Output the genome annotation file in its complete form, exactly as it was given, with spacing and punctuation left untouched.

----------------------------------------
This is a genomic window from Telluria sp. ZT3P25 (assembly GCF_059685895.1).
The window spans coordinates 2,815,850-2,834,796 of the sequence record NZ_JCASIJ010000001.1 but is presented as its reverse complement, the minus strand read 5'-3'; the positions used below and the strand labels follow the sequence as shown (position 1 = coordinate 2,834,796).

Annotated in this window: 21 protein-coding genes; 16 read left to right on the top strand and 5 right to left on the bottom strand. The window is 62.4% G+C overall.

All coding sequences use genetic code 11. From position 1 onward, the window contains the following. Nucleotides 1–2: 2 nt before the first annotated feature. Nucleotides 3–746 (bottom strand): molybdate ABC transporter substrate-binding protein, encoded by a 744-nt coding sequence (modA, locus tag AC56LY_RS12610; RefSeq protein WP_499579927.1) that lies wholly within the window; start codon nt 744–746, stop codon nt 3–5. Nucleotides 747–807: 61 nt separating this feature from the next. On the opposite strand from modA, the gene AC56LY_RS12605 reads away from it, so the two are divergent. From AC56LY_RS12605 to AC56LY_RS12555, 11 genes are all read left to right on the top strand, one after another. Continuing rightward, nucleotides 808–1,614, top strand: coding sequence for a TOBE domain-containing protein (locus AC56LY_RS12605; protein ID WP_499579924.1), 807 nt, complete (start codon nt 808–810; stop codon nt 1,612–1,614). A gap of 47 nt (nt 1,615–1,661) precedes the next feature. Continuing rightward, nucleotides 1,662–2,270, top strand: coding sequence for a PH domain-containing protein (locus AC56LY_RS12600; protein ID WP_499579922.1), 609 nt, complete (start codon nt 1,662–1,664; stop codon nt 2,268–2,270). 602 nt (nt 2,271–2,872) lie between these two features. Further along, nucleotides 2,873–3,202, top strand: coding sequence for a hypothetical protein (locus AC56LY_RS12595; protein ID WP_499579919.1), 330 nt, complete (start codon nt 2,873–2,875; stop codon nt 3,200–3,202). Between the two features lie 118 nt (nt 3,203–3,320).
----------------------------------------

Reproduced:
This is a genomic window from Telluria sp. ZT3P25 (assembly GCF_059685895.1).
The window spans coordinates 2,815,850-2,834,796 of the sequence record NZ_JCASIJ010000001.1 but is presented as its reverse complement, the minus strand read 5'-3'; the positions used below and the strand labels follow the sequence as shown (position 1 = coordinate 2,834,796).

Annotated in this window: 21 protein-coding genes; 16 read left to right on the top strand and 5 right to left on the bottom strand. The window is 62.4% G+C overall.

All coding sequences use genetic code 11. From position 1 onward, the window contains the following. Nucleotides 1–2: 2 nt before the first annotated feature. Nucleotides 3–746 (bottom strand): molybdate ABC transporter substrate-binding protein, encoded by a 744-nt coding sequence (modA, locus tag AC56LY_RS12610; RefSeq protein WP_499579927.1) that lies wholly within the window; start codon nt 744–746, stop codon nt 3–5. Nucleotides 747–807: 61 nt separating this feature from the next. On the opposite strand from modA, the gene AC56LY_RS12605 reads away from it, so the two are divergent. From AC56LY_RS12605 to AC56LY_RS12555, 11 genes are all read left to right on the top strand, one after another. Continuing rightward, nucleotides 808–1,614, top strand: coding sequence for a TOBE domain-containing protein (locus AC56LY_RS12605; protein ID WP_499579924.1), 807 nt, complete (start codon nt 808–810; stop codon nt 1,612–1,614). A gap of 47 nt (nt 1,615–1,661) precedes the next feature. Continuing rightward, nucleotides 1,662–2,270, top strand: coding sequence for a PH domain-containing protein (locus AC56LY_RS12600; protein ID WP_499579922.1), 609 nt, complete (start codon nt 1,662–1,664; stop codon nt 2,268–2,270). 602 nt (nt 2,271–2,872) lie between these two features. Further along, nucleotides 2,873–3,202, top strand: coding sequence for a hypothetical protein (locus AC56LY_RS12595; protein ID WP_499579919.1), 330 nt, complete (start codon nt 2,873–2,875; stop codon nt 3,200–3,202). Between the two features lie 118 nt (nt 3,203–3,320).